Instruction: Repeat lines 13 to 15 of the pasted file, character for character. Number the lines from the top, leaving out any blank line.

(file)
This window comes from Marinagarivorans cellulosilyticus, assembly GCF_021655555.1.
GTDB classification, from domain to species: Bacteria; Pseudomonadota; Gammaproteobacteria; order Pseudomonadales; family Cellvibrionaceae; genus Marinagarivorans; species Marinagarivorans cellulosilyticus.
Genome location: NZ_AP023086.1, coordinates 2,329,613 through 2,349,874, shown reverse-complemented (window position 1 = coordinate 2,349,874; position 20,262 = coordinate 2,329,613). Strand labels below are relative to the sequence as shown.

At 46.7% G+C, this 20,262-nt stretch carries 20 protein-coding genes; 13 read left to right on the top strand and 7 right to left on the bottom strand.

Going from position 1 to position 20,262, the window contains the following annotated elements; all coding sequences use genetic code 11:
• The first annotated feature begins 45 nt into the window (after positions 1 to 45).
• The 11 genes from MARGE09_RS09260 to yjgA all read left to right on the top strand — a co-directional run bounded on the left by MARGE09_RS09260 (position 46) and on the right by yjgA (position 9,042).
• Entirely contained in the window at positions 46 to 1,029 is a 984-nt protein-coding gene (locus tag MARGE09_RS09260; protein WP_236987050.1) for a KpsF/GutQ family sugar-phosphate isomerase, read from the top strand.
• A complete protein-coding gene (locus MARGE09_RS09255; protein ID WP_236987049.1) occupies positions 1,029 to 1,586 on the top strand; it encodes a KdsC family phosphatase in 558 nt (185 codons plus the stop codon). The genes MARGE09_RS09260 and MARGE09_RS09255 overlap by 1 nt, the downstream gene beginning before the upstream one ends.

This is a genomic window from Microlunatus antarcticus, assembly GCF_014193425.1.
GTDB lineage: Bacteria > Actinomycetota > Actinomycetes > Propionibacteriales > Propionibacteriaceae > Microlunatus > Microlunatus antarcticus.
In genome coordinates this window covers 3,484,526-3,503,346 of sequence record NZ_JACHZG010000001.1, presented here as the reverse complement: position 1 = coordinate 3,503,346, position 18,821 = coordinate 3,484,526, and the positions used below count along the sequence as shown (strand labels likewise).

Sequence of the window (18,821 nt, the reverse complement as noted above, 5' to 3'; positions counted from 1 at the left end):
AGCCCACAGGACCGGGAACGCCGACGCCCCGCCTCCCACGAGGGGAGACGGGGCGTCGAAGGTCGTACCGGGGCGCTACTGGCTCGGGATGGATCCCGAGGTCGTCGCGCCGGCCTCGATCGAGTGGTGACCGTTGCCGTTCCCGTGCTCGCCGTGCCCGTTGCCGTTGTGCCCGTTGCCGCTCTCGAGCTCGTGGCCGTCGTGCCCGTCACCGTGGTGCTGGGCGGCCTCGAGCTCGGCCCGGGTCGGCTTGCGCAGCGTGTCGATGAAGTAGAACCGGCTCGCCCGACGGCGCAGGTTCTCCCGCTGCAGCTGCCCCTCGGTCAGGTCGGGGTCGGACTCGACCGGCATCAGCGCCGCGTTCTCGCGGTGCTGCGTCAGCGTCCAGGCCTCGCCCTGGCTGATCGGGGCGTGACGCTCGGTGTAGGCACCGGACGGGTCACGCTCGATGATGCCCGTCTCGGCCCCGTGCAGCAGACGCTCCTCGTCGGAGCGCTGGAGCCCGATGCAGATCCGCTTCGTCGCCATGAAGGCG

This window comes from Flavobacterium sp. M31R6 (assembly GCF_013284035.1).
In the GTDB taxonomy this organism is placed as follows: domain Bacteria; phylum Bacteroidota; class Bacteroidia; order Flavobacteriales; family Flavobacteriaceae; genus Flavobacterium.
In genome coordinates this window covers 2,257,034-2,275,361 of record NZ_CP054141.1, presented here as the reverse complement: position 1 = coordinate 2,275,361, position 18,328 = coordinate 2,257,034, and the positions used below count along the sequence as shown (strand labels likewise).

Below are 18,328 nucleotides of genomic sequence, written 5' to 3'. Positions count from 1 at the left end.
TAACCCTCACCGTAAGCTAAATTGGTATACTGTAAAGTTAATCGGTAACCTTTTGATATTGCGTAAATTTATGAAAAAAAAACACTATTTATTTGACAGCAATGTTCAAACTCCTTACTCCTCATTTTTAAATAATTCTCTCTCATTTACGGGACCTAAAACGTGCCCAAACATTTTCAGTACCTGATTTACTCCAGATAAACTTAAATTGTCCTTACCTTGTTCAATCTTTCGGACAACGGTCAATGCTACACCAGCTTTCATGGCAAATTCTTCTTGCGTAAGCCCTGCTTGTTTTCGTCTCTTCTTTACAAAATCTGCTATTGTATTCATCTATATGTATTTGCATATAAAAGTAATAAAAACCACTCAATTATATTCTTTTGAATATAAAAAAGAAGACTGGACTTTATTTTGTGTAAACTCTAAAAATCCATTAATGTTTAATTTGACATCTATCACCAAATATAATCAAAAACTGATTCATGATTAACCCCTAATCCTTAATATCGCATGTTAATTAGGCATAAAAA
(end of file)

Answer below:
Sequence of the window (18,821 nt, the reverse complement as noted above, 5' to 3'; positions counted from 1 at the left end):
AGCCCACAGGACCGGGAACGCCGACGCCCCGCCTCCCACGAGGGGAGACGGGGCGTCGAAGGTCGTACCGGGGCGCTACTGGCTCGGGATGGATCCCGAGGTCGTCGCGCCGGCCTCGATCGAGTGGTGACCGTTGCCGTTCCCGTGCTCGCCGTGCCCGTTGCCGTTGTGCCCGTTGCCGCTCTCGAGCTCGTGGCCGTCGTGCCCGTCACCGTGGTGCTGGGCGGCCTCGAGCTCGGCCCGGGTCGGCTTGCGCAGCGTGTCGATGAAGTAGAACCGGCTCGCCCGACGGCGCAGGTTCTCCCGCTGCAGCTGCCCCTCGGTCAGGTCGGGGTCGGACTCGACCGGCATCAGCGCCGCGTTCTCGCGGTGCTGCGTCAGCGTCCAGGCCTCGCCCTGGCTGATCGGGGCGTGACGCTCGGTGTAGGCACCGGACGGGTCACGCTCGATGATGCCCGTCTCGGCCCCGTGCAGCAGACGCTCCTCGTCGGAGCGCTGGAGCCCGATGCAGATCCGCTTCGTCGCCATGAAGGCG

This window comes from Flavobacterium sp. M31R6 (assembly GCF_013284035.1).